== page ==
March 15, 2013

Re-imagining extravagance

By Hillary Harder, a junior music and Spanish double major from Wichita, Kan.
SCRIPTURE: John 12:1-8 (NRSV)
DEVOTIONAL:

Extravagance. This can be found everywhere in Western culture, from the billions of dollars spent on producing a blockbuster movie to the heaping platters of food served in restaurants to the amount of time and energy the average person spends in stores or on the Internet looking to purchase more stuff. I know I’m guilty of taking advantage of all of these things. We’re surrounded by consumption; everywhere we look there are more opportunities to spend money and time. And yet, too often we aren’t extravagant when it comes to giving to God.

In this story from the Gospel of John, we encounter Mary, a woman whose generosity knows no bounds when it comes to honoring Jesus, her friend and Lord, the man who raised her brother from the dead. Although the perfume Mary buys could have earned a year’s wages for a laborer, she pours it out freely over Jesus’ feet. This was outrageous in the eyes of the others in the house. How could this woman foolishly squander expensive perfume on a dirty, travel-weary pair of feet? And yet, Mary knew without a doubt that honoring the presence of Jesus with a burst of extravagance had far more integrity than putting her money into the hypocritical system Judas suggested.

What if we too could practice this kind of extravagance – one that makes no sense in the midst of cultural norms? Sure, every day we participate in a system of consumption, but we too could be like Mary. Unlike her story in the Gospel of John, the flesh-and-bone Jesus may not be standing before us: God’s presence could appear in giving money to a homeless person who asks for it, or stopping by to spontaneously visit a lonely friend, or writing a check for a non-profit that may be bigger than we think is wise. These too are examples of a different kind of extravagance, one that I believe brings us closer to God.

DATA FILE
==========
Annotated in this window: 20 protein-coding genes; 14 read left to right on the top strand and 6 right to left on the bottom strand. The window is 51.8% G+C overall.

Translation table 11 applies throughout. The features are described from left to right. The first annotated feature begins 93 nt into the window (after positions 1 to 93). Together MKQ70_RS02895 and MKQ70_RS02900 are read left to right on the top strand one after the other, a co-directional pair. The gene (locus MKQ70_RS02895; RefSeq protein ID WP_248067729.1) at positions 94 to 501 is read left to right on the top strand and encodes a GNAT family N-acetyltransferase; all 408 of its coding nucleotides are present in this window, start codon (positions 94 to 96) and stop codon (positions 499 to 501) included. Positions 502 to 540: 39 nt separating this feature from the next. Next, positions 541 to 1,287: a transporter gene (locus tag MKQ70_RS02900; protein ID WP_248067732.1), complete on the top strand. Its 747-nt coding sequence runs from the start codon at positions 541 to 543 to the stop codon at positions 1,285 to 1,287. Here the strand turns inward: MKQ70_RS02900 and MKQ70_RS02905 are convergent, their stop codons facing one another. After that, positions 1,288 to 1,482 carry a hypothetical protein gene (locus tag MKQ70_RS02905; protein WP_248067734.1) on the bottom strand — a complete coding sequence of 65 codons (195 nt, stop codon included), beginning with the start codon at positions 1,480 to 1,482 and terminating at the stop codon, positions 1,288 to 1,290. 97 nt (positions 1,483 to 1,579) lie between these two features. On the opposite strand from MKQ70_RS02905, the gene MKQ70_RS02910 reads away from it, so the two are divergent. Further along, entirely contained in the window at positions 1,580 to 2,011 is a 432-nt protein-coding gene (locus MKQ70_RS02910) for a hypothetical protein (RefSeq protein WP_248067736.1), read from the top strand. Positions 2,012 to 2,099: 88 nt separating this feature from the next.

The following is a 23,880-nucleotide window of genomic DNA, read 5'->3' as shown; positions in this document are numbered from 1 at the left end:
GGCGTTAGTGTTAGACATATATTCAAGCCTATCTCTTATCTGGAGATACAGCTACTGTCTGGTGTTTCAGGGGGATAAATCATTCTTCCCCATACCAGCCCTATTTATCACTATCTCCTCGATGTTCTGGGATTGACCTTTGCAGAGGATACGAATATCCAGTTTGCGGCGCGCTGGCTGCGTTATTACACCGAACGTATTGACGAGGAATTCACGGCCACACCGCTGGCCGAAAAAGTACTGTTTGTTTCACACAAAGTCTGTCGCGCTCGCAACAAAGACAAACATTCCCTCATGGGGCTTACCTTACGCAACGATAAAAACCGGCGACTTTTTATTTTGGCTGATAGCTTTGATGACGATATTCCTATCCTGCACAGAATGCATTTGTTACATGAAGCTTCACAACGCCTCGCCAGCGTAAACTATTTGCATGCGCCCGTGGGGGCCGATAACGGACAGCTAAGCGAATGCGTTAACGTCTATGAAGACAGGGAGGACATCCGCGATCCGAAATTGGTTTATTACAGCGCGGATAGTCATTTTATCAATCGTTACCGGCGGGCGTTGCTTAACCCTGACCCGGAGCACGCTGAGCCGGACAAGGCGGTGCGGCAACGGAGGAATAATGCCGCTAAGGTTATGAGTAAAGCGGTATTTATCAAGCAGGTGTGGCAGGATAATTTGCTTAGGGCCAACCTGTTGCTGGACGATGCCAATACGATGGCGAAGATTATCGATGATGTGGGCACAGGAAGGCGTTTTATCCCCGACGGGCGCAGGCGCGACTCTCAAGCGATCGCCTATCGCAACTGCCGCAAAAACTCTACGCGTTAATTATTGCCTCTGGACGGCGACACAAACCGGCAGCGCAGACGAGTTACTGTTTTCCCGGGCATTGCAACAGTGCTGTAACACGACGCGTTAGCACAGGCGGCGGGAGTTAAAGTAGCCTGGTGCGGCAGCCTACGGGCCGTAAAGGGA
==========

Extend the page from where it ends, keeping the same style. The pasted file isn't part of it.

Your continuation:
SCRIPTURE: John 12:1-8 (NRSV)
Six days before the Passover Jesus came to Bethany, the home of Lazarus, whom he had raised from the dead. There they gave a dinner for him. Martha served, and Lazarus was one of those at the table with him. Mary took a pound of costly perfume made of pure nard, anointed Jesus’ feet, and wiped them with her hair. The house was filled with the fragrance of the perfume. But Judas Iscariot, one of his disciples (the one who was about to betray him), said, ‘Why was this perfume not sold for three hundred denarii and the money given to the poor?’ (He said this not because he cared about the poor, but because he was a thief; he kept the common purse and used to steal what was put into it.) Jesus said, ‘Leave her alone. She bought it so that she might keep it for the day of my burial. You always have the poor with you, but you do not always have me.’

»

«

Comments (5)

  1. Hi, Hillary! Gloria’s mom here. Thank you for this meditation! It inspires me to use this passage to introduce our little recital that Petra and I are giving this eve. The gift of a piece of music is like that perfume – poured out in a present moment and gone … Yet to Jesus the costly perfume was not “gone.”

    RuthE March 15, 2013 |
  2. Really appreciate your message this morning… great timing of the Spirit’s work in my life today! Blessings.

    Diana Thomas March 15, 2013 |
  3. Very inspiring!

    Oswaldo March 16, 2013 |
  4. Thanks for sharing this word with us. I am borrowing your comments on “giving extravagantly” as I am the worship leader this morning….so inspiring, thanks again.

    Amy March 17, 2013 |
    • Amy, we are grateful that these writings can be put to further use in worship contexts (though appropriate credit is also appreciated). Blessings to you and your congregation. – Jodi Beyeler, devotions editor

      Devotions Editor March 18, 2013 |